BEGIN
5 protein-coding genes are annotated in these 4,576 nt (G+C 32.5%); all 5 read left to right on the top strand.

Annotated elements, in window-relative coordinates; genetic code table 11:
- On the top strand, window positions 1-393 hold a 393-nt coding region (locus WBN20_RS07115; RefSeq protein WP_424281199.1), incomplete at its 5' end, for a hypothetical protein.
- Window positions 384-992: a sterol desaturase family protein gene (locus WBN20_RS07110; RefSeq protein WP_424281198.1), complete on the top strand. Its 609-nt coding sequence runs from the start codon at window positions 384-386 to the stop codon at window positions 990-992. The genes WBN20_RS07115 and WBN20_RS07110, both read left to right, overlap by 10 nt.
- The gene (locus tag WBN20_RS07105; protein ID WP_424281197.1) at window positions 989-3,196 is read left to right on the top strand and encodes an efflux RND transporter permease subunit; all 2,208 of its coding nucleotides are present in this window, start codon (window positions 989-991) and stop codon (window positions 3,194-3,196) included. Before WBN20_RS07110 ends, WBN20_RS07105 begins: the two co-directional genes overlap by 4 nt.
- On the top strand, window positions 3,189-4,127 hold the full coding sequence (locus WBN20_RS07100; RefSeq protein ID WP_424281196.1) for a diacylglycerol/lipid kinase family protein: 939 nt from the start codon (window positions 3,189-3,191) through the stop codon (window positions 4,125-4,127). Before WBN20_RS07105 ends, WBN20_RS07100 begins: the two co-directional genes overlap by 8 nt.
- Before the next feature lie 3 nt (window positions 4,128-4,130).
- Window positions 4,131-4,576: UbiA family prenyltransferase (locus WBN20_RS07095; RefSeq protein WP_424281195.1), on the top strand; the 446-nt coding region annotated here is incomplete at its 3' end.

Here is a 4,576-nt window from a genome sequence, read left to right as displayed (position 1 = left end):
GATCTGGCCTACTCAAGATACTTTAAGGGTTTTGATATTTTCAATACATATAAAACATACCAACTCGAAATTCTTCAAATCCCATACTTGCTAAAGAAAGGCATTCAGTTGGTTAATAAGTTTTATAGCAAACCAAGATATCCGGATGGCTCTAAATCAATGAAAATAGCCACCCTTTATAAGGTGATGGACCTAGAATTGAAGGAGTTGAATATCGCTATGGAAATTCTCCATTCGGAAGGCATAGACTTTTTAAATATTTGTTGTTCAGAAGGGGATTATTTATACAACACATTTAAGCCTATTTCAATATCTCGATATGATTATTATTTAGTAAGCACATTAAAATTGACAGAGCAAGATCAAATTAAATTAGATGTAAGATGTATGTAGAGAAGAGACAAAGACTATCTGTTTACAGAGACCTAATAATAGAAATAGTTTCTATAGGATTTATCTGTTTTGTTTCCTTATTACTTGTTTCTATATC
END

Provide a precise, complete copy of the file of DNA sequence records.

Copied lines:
5 protein-coding genes are annotated in these 4,576 nt (G+C 32.5%); all 5 read left to right on the top strand.

Annotated elements, in window-relative coordinates; genetic code table 11:
- On the top strand, window positions 1-393 hold a 393-nt coding region (locus WBN20_RS07115; RefSeq protein WP_424281199.1), incomplete at its 5' end, for a hypothetical protein.
- Window positions 384-992: a sterol desaturase family protein gene (locus WBN20_RS07110; RefSeq protein WP_424281198.1), complete on the top strand. Its 609-nt coding sequence runs from the start codon at window positions 384-386 to the stop codon at window positions 990-992. The genes WBN20_RS07115 and WBN20_RS07110, both read left to right, overlap by 10 nt.
- The gene (locus tag WBN20_RS07105; protein ID WP_424281197.1) at window positions 989-3,196 is read left to right on the top strand and encodes an efflux RND transporter permease subunit; all 2,208 of its coding nucleotides are present in this window, start codon (window positions 989-991) and stop codon (window positions 3,194-3,196) included. Before WBN20_RS07110 ends, WBN20_RS07105 begins: the two co-directional genes overlap by 4 nt.
- On the top strand, window positions 3,189-4,127 hold the full coding sequence (locus WBN20_RS07100; RefSeq protein ID WP_424281196.1) for a diacylglycerol/lipid kinase family protein: 939 nt from the start codon (window positions 3,189-3,191) through the stop codon (window positions 4,125-4,127). Before WBN20_RS07105 ends, WBN20_RS07100 begins: the two co-directional genes overlap by 8 nt.
- Before the next feature lie 3 nt (window positions 4,128-4,130).
- Window positions 4,131-4,576: UbiA family prenyltransferase (locus WBN20_RS07095; RefSeq protein WP_424281195.1), on the top strand; the 446-nt coding region annotated here is incomplete at its 3' end.

Here is a 4,576-nt window from a genome sequence, read left to right as displayed (position 1 = left end):
GATCTGGCCTACTCAAGATACTTTAAGGGTTTTGATATTTTCAATACATATAAAACATACCAACTCGAAATTCTTCAAATCCCATACTTGCTAAAGAAAGGCATTCAGTTGGTTAATAAGTTTTATAGCAAACCAAGATATCCGGATGGCTCTAAATCAATGAAAATAGCCACCCTTTATAAGGTGATGGACCTAGAATTGAAGGAGTTGAATATCGCTATGGAAATTCTCCATTCGGAAGGCATAGACTTTTTAAATATTTGTTGTTCAGAAGGGGATTATTTATACAACACATTTAAGCCTATTTCAATATCTCGATATGATTATTATTTAGTAAGCACATTAAAATTGACAGAGCAAGATCAAATTAAATTAGATGTAAGATGTATGTAGAGAAGAGACAAAGACTATCTGTTTACAGAGACCTAATAATAGAAATAGTTTCTATAGGATTTATCTGTTTTGTTTCCTTATTACTTGTTTCTATATC